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πάνυ γενναίαν εὐήθειαν: ‘sublime simplicity.’ Such contempt for εὐήθεια recalls Thucydides' description of contemporary morals: cf. especially III 83. 1 καὶ τὸ εὔηθες, οὖ τὸ γενναῖον πλεῖστον μετέχει, καταγελασθὲν ἠφανίσθη.

εὐβουλία was preeminently a political virtue: cf. Alc. I 125 E πολιτείας κοινωνούντων τίνα καλεῖς ἐπιστήμην; Εὐβουλίαν ἔγωγε, Prot. 318 E, and infra IV 428 B. It is therefore fitly used by Thrasymachus to describe his theory, which is a theory of political rather than of private morality: cf. πόλεις τεποιεῖσθαι below.

ὑφ̓ ἑαυτοὺς ποιεῖσθαι . ἑαυτοῖς is found in some inferior MSS, but the accusative is also admissible. Cf. Thuc. IV 60 (cited by Schneider) εἰκὸςαὐτοὺς τάδε πάντα πειράσασθαι ὑπὸ σφᾶς ποιεῖσθαι. In τελέως Thrasymachus recalls the τελέαν ἀδικίαν of 348 B.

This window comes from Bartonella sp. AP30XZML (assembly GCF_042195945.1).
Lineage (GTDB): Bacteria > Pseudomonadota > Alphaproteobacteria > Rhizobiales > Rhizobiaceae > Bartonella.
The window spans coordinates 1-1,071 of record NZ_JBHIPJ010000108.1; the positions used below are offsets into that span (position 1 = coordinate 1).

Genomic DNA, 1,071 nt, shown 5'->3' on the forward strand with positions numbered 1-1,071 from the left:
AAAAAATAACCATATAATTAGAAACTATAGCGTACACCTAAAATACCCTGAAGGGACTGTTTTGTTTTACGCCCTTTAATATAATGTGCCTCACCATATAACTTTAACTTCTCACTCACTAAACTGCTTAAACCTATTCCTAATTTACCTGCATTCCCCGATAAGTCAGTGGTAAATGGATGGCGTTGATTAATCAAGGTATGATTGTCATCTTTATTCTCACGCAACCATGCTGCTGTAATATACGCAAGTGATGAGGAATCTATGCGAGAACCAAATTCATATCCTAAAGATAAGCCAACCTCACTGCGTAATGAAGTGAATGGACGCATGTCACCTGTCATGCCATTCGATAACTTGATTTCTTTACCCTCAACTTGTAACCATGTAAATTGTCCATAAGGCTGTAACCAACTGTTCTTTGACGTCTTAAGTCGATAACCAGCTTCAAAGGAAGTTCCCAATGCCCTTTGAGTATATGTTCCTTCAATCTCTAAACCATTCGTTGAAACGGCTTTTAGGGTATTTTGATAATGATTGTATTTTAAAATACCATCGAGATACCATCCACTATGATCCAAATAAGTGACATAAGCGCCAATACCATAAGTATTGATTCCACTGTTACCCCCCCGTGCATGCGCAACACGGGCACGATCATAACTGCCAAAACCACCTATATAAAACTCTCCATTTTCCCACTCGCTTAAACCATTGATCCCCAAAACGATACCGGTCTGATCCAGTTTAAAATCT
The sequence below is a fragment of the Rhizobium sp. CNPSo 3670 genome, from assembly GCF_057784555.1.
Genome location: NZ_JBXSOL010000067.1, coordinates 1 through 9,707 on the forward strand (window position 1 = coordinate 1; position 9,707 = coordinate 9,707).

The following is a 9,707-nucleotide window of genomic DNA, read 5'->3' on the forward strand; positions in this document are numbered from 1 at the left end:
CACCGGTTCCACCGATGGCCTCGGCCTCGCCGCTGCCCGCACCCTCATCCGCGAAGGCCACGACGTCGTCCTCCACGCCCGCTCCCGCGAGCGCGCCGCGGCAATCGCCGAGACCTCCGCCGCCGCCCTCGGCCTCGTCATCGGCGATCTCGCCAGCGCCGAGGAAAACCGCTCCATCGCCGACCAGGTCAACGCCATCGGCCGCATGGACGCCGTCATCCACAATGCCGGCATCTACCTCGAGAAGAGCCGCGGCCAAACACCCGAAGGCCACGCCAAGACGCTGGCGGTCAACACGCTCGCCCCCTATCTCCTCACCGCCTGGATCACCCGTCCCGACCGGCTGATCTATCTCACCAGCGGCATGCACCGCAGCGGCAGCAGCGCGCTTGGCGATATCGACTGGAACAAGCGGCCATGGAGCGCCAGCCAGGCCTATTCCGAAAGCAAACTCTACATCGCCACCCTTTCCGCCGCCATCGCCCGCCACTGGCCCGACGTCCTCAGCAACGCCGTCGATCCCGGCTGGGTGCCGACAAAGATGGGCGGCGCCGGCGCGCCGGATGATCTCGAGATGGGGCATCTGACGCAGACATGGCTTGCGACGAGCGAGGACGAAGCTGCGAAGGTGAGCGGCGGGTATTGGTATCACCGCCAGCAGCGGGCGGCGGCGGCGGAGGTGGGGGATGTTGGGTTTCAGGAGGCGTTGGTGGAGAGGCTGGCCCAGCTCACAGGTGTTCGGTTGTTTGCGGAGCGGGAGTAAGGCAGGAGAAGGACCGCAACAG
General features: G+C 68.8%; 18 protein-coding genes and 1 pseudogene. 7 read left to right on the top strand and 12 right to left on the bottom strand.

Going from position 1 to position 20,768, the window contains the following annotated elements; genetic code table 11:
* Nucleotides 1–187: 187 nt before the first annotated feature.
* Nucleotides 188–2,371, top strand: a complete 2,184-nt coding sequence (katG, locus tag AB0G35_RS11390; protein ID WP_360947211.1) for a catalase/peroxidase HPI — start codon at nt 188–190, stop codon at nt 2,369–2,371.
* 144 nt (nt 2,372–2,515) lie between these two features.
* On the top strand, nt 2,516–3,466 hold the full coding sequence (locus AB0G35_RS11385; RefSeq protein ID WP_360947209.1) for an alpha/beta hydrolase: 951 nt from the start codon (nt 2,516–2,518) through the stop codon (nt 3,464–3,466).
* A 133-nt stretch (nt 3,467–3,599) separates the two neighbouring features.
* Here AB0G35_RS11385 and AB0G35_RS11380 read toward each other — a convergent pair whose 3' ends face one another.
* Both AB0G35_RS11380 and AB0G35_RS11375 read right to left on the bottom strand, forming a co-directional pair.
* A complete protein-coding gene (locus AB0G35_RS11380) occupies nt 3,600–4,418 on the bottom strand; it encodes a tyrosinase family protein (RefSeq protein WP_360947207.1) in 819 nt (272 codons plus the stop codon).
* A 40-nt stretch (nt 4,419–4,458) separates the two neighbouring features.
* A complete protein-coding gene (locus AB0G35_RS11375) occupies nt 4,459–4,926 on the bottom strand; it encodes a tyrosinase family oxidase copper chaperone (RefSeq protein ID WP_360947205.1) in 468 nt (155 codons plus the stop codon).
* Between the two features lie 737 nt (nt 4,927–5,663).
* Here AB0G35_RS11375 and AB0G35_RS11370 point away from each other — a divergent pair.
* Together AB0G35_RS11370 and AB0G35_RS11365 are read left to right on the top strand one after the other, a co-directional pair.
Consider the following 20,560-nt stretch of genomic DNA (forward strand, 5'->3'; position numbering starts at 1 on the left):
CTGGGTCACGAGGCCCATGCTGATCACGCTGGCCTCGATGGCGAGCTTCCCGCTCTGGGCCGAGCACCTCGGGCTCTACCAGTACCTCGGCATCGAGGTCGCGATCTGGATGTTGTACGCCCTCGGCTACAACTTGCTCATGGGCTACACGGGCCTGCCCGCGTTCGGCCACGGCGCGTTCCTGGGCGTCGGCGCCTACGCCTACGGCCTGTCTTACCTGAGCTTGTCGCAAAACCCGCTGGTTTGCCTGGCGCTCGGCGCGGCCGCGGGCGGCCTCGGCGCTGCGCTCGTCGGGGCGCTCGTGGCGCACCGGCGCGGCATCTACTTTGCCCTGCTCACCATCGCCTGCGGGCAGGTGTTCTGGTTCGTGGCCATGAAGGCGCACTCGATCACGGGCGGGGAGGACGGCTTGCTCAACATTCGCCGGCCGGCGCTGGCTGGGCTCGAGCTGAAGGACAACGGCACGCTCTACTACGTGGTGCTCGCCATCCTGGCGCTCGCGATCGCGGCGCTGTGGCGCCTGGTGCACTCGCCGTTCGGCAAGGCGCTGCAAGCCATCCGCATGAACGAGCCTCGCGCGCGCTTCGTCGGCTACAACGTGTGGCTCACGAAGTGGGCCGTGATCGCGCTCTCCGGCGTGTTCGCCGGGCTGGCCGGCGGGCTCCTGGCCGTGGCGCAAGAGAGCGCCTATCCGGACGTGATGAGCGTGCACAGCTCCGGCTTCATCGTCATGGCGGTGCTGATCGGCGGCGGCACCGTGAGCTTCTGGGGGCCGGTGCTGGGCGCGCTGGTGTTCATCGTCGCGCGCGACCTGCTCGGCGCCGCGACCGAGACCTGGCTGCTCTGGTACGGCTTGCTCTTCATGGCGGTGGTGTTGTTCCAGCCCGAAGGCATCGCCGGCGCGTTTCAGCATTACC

σὺ δὲ οἴει -- λέγειν. Baiter (with Paris A) assigns these words to Socrates; but they come much more naturally from Thrasymachus: cf. 344 B. βαλλάντια and not βαλάντια is the spelling of A here and in VIII 552 D (βαλλαντιοτόμοι): in IX 575 B (βαλλαντιοτομοῦσι) the second λ is due to an early corrector. The double -λλ- has also the best MS authority in Gorg. 508 E, Symp. 190 E. See also Blaydes on Ar. Frogs 772. For δ᾽ ὅς below after ἔφη cf. Phaed. 78 A and VII 522 A.

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hide References (5 total)
  • Commentary references from this page (5):
    • Aristophanes, Frogs, 772
    • Plato, Phaedo, 78a
    • Plato, Symposium, 190e
    • Plato, Gorgias, 508e
    • Plato, Protagoras, 318e
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